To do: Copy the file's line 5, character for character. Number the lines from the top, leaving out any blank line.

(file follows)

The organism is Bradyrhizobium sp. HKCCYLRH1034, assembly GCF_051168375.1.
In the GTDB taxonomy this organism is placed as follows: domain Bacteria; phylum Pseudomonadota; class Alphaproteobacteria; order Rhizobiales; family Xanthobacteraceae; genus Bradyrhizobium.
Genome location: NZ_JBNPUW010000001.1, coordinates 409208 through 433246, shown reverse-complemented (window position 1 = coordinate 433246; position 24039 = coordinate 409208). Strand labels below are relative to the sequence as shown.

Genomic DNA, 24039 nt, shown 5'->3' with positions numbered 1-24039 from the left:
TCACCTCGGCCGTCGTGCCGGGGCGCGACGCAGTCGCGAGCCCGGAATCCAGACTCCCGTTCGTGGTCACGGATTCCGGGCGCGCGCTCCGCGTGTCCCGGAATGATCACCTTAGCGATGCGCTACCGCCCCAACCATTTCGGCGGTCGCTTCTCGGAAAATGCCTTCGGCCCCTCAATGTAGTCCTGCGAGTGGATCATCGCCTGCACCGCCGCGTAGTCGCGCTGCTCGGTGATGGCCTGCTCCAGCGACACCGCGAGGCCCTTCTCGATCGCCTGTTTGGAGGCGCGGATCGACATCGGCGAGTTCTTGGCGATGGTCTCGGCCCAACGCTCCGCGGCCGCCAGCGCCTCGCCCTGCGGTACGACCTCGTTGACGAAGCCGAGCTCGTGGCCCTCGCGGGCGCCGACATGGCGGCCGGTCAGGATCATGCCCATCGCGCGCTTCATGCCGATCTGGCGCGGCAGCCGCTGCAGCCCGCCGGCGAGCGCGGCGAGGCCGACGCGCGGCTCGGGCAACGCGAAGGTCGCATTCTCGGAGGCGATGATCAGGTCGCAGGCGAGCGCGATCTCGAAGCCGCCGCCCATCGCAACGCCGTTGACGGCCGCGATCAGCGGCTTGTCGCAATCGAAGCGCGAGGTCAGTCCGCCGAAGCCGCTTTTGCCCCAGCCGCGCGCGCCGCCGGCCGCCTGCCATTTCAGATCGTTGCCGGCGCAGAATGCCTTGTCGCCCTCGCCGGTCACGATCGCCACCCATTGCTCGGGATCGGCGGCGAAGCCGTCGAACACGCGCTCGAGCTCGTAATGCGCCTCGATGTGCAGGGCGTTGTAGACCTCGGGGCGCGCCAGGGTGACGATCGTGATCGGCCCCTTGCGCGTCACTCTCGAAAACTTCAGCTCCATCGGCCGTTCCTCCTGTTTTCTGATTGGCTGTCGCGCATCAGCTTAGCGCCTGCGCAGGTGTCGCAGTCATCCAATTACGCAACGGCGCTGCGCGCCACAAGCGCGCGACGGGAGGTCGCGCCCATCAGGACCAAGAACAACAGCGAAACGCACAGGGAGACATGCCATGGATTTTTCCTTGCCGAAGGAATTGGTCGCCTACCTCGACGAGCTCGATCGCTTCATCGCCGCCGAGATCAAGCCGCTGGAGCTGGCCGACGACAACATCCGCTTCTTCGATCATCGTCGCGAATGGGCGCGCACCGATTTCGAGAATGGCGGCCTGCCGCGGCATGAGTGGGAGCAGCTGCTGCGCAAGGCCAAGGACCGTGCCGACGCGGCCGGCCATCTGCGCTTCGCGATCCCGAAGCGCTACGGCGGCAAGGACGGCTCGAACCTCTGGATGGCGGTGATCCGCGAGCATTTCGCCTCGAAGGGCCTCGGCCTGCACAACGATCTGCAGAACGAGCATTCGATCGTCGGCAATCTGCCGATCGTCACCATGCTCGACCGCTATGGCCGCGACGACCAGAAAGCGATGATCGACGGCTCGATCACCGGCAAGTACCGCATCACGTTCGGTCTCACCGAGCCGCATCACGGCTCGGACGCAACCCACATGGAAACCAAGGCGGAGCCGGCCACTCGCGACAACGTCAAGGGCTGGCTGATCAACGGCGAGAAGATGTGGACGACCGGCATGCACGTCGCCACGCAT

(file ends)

TCACCTCGGCCGTCGTGCCGGGGCGCGACGCAGTCGCGAGCCCGGAATCCAGACTCCCGTTCGTGGTCACGGATTCCGGGCGCGCGCTCCGCGTGTCCCGGAATGATCACCTTAGCGATGCGCTACCGCCCCAACCATTTCGGCGGTCGCTTCTCGGAAAATGCCTTCGGCCCCTCAATGTAGTCCTGCGAGTGGATCATCGCCTGCACCGCCGCGTAGTCGCGCTGCTCGGTGATGGCCTGCTCCAGCGACACCGCGAGGCCCTTCTCGATCGCCTGTTTGGAGGCGCGGATCGACATCGGCGAGTTCTTGGCGATGGTCTCGGCCCAACGCTCCGCGGCCGCCAGCGCCTCGCCCTGCGGTACGACCTCGTTGACGAAGCCGAGCTCGTGGCCCTCGCGGGCGCCGACATGGCGGCCGGTCAGGATCATGCCCATCGCGCGCTTCATGCCGATCTGGCGCGGCAGCCGCTGCAGCCCGCCGGCGAGCGCGGCGAGGCCGACGCGCGGCTCGGGCAACGCGAAGGTCGCATTCTCGGAGGCGATGATCAGGTCGCAGGCGAGCGCGATCTCGAAGCCGCCGCCCATCGCAACGCCGTTGACGGCCGCGATCAGCGGCTTGTCGCAATCGAAGCGCGAGGTCAGTCCGCCGAAGCCGCTTTTGCCCCAGCCGCGCGCGCCGCCGGCCGCCTGCCATTTCAGATCGTTGCCGGCGCAGAATGCCTTGTCGCCCTCGCCGGTCACGATCGCCACCCATTGCTCGGGATCGGCGGCGAAGCCGTCGAACACGCGCTCGAGCTCGTAATGCGCCTCGATGTGCAGGGCGTTGTAGACCTCGGGGCGCGCCAGGGTGACGATCGTGATCGGCCCCTTGCGCGTCACTCTCGAAAACTTCAGCTCCATCGGCCGTTCCTCCTGTTTTCTGATTGGCTGTCGCGCATCAGCTTAGCGCCTGCGCAGGTGTCGCAGTCATCCAATTACGCAACGGCGCTGCGCGCCACAAGCGCGCGACGGGAGGTCGCGCCCATCAGGACCAAGAACAACAGCGAAACGCACAGGGAGACATGCCATGGATTTTTCCTTGCCGAAGGAATTGGTCGCCTACCTCGACGAGCTCGATCGCTTCATCGCCGCCGAGATCAAGCCGCTGGAGCTGGCCGACGACAACATCCGCTTCTTCGATCATCGTCGCGAATGGGCGCGCACCGATTTCGAGAATGGCGGCCTGCCGCGGCATGAGTGGGAGCAGCTGCTGCGCAAGGCCAAGGACCGTGCCGACGCGGCCGGCCATCTGCGCTTCGCGATCCCGAAGCGCTACGGCGGCAAGGACGGCTCGAACCTCTGGATGGCGGTGATCCGCGAGCATTTCGCCTCGAAGGGCCTCGGCCTGCACAACGATCTGCAGAACGAGCATTCGATCGTCGGCAATCTGCCGATCGTCACCATGCTCGACCGCTATGGCCGCGACGACCAGAAAGCGATGATCGACGGCTCGATCACCGGCAAGTACCGCATCACGTTCGGTCTCACCGAGCCGCATCACGGCTCGGACGCAACCCACATGGAAACCAAGGCGGAGCCGGCCACTCGCGACAACGTCAAGGGCTGGCTGATCAACGGCGAGAAGATGTGGACGACCGGCATGCACGTCGCCACGCAT